• Not to dig or cause someone else to dig.
  • Not to leave a mattress or chair outside without arranging it back suitably.
  • Not to visit houses just before noon.
  • Not to watch an army leaving for combat.
  • Not to witness military activities.
  • Not to tickle.
  • Not to play in the water.
  • Not to use mattresses, cushions or cloths filled with cotton.
  • Not to make or use beds or chairs of a height greater than 65 centimeters.
  • Not to laugh loudly when sitting in an inhabited area.
  • Not to stand on tiptoes within inhabited areas.[2]

For the Western mind, it would seem unthinkable to be told not to play in water, stand on their tiptoes, or laugh loudly in the presence of others, and yet there are extensive rules about the monk’s body, clothing, food, belongings, sex, general conduct, interaction with others, accepting donations and more.

Nuns must follow the same 227 rules, and are required to adhere to an additional 110 rules.[3] Some of the additional rules were created to protect the nuns or because of their biological differences such as menstruation, and some have to do with rules for sponsoring novice nuns. These rules do not necessarily place nuns in a subordinate position. In fact, in rule #25, they are told not to wait on a monk bringing him water or fanning him. If they do, they must confess it.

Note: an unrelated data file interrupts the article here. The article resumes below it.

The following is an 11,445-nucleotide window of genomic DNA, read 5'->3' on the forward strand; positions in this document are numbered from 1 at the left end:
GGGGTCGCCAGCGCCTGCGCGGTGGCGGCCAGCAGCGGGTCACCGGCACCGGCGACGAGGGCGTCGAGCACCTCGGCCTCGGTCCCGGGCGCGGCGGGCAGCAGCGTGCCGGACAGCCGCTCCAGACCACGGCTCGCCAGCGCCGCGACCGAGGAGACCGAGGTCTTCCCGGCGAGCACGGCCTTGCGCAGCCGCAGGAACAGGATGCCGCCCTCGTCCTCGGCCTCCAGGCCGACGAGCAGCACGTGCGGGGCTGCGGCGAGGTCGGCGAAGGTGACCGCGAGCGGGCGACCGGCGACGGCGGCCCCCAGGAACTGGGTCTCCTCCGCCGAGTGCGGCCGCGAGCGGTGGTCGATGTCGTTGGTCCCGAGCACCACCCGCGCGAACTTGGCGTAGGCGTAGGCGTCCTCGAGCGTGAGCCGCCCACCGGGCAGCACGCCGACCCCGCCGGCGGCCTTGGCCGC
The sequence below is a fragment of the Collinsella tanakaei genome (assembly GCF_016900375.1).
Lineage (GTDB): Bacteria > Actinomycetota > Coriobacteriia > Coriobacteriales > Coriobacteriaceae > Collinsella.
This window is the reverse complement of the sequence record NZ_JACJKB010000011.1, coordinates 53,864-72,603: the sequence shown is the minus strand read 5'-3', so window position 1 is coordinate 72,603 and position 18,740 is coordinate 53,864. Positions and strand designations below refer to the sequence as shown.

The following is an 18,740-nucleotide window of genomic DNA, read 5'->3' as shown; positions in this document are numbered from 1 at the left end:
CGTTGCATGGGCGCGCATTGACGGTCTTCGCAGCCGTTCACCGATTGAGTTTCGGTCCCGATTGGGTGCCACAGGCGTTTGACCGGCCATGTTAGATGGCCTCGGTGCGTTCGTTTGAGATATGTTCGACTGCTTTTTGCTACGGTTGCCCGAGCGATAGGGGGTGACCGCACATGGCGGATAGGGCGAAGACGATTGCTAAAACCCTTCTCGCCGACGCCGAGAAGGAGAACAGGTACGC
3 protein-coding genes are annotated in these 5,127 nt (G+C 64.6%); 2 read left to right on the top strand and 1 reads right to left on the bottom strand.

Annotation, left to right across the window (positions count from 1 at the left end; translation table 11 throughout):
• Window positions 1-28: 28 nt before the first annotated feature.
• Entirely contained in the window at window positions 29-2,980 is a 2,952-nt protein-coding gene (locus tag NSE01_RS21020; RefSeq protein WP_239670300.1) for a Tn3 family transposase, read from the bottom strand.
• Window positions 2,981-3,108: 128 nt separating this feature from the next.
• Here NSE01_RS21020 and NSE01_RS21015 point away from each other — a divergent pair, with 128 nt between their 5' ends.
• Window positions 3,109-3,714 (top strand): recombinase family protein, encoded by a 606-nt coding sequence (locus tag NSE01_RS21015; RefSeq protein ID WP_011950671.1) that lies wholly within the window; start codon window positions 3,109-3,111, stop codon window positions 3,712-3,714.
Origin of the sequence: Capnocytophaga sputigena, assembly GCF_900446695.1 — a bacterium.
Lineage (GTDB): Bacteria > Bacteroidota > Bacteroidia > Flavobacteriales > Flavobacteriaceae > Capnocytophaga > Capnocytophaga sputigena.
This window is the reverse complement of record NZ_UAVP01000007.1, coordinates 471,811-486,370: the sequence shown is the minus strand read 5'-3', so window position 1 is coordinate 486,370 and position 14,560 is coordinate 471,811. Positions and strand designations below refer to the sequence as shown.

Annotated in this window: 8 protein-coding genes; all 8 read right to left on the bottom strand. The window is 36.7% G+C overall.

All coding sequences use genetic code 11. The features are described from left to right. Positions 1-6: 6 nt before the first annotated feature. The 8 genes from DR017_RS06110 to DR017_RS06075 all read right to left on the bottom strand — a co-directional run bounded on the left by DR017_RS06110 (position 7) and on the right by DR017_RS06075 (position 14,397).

The following are abbreviated descriptions of some of the 110 rules that make sense to a Western mind:

  • Not to go among villages alone or go to the other shore of a river alone or stay away for a night alone or fall behind her companion(s) alone (for safety reasons).
  • Not to converse with a man in a concealed place.
  • Not to converse with a man in the dark without a light.
  • Not to use a fund intended for one purpose and dedicated to one purpose for a Community, and then buy something else.
  • Not to provide a living space for another nun, and then out of anger have her evicted.
  • Not to be stingy with regard to families (supporters).
  • Not to insult a monk.
  • Not to throw trash (including excrement, urine or leftovers) over a wall or fence.
  • Not to curse oneself or another with regard to hell or the holy life.
  • Not to weep, beating and beating oneself.
  • Not to accept a bribe in order to sponser someone to be a nun.
  • Not to require one to attend to your needs in order to sponsor them as a nun.

Others may seem strange to Western minds:

  • Not to be lusting and having received staple or non-staple food from the hand of a lusting man, then consume or chew it.